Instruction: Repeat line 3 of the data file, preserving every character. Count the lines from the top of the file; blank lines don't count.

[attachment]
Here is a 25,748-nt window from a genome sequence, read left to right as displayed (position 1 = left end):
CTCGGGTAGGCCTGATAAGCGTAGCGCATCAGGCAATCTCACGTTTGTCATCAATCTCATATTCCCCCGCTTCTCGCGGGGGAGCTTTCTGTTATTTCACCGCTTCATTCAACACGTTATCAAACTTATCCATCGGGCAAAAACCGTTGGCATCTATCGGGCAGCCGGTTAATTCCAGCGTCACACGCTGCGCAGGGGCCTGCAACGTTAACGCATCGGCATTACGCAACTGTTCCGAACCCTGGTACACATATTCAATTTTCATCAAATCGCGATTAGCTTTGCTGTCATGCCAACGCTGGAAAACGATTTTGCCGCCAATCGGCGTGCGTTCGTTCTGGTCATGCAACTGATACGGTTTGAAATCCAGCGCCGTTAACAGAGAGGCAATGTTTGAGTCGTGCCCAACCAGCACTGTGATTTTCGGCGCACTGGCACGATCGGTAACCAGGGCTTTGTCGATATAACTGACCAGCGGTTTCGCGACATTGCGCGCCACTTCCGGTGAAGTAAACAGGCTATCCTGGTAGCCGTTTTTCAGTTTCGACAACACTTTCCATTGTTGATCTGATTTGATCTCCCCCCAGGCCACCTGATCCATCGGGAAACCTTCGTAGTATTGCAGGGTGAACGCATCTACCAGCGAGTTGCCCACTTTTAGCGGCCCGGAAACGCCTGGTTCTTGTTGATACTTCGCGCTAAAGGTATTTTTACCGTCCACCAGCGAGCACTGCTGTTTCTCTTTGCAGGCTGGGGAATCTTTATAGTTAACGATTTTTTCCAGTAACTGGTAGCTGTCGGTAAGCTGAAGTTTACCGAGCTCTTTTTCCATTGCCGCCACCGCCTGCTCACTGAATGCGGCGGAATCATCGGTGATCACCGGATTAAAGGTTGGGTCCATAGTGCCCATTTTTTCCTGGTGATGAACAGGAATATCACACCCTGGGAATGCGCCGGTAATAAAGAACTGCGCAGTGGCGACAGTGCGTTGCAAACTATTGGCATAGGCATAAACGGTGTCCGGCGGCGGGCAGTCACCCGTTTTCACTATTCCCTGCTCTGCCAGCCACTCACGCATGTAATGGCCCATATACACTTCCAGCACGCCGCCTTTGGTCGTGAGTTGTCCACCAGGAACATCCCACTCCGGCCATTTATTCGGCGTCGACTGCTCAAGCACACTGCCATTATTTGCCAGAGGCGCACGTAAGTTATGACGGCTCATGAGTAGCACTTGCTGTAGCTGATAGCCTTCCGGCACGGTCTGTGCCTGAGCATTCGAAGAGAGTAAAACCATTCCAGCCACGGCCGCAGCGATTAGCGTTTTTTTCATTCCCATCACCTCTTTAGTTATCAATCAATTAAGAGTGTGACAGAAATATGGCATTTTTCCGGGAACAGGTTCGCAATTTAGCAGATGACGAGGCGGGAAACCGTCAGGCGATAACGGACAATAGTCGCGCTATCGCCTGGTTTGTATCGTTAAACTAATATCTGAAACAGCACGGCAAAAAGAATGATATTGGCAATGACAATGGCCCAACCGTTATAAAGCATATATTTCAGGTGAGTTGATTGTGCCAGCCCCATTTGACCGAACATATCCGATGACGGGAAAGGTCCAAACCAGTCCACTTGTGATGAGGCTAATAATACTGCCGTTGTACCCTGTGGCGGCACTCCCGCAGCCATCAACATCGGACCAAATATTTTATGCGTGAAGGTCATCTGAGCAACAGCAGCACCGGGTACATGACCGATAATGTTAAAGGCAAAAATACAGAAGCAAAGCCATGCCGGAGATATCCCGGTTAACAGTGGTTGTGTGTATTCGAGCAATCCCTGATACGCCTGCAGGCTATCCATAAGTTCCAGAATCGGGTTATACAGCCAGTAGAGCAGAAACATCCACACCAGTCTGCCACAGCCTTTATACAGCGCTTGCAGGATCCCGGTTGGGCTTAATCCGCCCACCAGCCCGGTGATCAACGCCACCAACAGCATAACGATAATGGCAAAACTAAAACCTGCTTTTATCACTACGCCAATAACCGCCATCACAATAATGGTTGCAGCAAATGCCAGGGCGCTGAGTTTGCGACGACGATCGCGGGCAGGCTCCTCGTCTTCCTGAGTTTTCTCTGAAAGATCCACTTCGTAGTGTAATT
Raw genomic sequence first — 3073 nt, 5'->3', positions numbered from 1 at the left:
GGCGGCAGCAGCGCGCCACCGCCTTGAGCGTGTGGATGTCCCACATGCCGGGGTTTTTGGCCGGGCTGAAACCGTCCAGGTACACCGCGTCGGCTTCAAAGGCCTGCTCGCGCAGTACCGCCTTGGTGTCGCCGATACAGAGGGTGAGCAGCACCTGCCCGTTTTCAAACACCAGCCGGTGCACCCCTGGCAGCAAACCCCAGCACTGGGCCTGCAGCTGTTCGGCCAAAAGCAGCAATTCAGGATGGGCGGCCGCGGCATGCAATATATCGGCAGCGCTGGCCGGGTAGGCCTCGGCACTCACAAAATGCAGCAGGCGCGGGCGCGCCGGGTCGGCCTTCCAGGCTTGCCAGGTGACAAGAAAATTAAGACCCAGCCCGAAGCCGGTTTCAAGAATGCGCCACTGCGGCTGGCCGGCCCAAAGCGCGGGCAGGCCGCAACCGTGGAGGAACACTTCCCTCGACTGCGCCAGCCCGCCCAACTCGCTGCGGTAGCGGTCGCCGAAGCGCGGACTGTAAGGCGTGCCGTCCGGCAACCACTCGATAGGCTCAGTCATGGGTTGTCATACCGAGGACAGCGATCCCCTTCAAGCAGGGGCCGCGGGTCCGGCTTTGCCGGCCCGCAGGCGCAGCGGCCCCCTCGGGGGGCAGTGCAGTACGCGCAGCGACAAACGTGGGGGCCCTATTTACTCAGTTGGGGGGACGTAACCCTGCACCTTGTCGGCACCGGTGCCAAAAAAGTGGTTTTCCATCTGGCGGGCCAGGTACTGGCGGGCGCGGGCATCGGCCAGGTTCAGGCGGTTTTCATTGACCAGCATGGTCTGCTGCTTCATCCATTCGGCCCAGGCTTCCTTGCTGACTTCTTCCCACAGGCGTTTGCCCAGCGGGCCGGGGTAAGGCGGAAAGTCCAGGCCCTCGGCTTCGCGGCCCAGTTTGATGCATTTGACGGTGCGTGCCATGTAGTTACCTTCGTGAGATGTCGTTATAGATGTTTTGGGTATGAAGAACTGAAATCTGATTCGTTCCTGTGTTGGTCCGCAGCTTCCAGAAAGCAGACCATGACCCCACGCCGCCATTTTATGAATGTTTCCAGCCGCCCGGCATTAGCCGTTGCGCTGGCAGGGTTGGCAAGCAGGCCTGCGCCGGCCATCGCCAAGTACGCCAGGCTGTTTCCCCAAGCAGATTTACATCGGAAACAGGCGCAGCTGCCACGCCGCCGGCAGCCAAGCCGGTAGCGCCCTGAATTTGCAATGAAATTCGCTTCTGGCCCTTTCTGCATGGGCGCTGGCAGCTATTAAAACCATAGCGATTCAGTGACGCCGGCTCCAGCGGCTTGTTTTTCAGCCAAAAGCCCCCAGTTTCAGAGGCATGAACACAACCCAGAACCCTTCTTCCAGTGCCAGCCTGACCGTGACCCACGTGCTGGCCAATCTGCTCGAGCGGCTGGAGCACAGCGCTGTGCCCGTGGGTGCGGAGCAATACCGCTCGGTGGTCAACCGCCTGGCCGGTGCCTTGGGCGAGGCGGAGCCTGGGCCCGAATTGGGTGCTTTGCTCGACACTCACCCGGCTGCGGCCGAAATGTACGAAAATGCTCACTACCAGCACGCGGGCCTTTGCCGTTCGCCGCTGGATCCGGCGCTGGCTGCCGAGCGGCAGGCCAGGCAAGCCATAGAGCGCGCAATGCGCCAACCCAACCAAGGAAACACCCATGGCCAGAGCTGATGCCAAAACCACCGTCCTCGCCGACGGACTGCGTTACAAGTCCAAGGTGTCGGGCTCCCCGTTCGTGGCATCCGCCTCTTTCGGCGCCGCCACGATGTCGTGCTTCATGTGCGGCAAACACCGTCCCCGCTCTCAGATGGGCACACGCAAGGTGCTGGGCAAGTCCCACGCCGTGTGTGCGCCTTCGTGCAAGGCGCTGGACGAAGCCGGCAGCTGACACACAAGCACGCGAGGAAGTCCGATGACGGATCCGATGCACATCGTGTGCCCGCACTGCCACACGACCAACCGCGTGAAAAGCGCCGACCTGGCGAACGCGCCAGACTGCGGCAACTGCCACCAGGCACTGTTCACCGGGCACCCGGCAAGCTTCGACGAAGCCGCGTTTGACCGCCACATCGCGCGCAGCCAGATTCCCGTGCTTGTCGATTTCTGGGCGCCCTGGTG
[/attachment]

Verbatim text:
Raw genomic sequence first — 3073 nt, 5'->3', positions numbered from 1 at the left: